“I think that strikes fear in a lot of Republicans,” Flake, now a CBS News contributor, told the network Tuesday, speaking about the likelihood that the former vice president will run. “He can speak to those states that President Trump won ― the Rust Belt in particular ― and he’s seen as more of a centrist.”
Flake pointed to the Democrat’s decades of experience as a senator, calling his potential candidacy “certainly one that worries Republicans.”
A Monmouth University poll conducted earlier this month and released Monday indicated 28 percent of Democratic voters currently support Biden, followed by 25 percent who support Sen. Bernie Sanders (I-Vt.), who announced his candidacy in February. The remainder of those seeking the party’s nomination polled at 10 percent or less. Pollsters contacted 802 adults by phone in a national random sample for the survey, and the results were based on 746 of those individuals who were registered voters.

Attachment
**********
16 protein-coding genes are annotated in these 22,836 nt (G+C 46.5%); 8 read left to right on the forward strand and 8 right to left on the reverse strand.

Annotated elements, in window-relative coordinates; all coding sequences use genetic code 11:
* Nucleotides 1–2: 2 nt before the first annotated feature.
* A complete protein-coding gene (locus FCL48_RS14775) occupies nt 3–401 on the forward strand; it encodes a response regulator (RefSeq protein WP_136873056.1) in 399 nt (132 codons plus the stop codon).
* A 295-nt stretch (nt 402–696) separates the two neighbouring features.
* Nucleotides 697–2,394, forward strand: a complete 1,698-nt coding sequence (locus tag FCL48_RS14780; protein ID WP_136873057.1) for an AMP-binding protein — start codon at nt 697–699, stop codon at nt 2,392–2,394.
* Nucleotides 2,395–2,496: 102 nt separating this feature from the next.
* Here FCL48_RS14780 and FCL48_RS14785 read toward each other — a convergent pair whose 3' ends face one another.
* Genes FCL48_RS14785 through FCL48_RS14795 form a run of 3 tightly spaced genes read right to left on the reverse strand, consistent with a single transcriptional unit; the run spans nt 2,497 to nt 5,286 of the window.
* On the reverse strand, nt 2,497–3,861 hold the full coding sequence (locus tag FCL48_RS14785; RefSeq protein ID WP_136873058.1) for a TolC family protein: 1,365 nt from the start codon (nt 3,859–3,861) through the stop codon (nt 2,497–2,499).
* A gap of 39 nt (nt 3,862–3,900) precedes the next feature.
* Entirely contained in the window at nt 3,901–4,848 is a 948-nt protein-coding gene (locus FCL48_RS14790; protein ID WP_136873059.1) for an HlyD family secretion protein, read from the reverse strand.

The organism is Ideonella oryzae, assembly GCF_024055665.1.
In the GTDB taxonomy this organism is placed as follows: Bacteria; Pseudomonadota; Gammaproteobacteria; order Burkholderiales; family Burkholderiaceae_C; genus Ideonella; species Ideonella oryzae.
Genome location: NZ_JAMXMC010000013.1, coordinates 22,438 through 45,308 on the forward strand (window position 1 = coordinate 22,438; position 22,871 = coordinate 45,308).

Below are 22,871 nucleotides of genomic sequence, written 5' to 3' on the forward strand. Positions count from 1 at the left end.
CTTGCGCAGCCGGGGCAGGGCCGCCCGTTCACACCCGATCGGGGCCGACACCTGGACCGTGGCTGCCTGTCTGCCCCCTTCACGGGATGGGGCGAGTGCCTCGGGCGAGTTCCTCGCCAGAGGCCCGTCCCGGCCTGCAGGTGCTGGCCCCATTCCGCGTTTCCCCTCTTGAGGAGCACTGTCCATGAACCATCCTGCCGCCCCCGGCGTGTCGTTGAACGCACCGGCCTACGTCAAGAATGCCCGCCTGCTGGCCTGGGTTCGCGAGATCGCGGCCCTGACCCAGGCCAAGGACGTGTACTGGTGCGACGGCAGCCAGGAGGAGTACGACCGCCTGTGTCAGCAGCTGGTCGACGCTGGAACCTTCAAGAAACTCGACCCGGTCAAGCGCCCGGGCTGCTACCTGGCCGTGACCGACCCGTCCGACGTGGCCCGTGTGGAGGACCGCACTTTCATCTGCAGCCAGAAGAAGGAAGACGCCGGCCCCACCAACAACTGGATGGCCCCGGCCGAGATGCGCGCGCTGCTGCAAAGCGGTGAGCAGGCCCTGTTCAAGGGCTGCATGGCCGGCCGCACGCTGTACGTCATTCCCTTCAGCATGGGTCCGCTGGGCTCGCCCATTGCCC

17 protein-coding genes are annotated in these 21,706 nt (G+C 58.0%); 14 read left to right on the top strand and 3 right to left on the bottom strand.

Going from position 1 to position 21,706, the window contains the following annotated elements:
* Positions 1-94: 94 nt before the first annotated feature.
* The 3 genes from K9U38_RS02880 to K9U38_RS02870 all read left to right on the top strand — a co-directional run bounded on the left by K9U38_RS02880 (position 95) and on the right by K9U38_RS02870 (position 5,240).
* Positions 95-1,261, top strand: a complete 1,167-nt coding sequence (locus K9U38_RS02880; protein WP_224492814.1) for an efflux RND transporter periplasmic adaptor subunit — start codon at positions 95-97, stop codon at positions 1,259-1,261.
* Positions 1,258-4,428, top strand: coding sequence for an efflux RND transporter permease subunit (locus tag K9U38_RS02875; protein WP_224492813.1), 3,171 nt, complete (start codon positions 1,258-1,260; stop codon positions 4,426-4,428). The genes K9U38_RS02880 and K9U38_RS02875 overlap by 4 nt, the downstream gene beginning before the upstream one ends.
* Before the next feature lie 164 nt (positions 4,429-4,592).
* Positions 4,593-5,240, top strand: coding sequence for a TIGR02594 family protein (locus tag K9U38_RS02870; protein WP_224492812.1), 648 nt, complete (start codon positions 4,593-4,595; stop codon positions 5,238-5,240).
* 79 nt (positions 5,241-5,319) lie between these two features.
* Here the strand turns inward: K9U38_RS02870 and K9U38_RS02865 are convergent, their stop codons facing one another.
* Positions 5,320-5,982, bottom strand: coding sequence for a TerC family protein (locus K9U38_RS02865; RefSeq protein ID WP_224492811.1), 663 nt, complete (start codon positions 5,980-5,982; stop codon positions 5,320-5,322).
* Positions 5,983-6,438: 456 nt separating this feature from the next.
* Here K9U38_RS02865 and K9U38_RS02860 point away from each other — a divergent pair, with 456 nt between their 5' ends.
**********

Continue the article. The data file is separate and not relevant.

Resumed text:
The data should be interpreted with a healthy dose of skepticism this early in the election cycle, but it’s a hint at how Biden’s campaign could fare once he makes his all-but-certain announcement.
On Tuesday, Biden teased a run while speaking to the International Association of Firefighters, thanking the union’s members for publicly supporting him and telling them to “save it a little longer” because “I might need it in a few weeks.”
Since the 1970s, the IAFF has had a friendly relationship with Biden, and its general president has strongly encouraged him to run.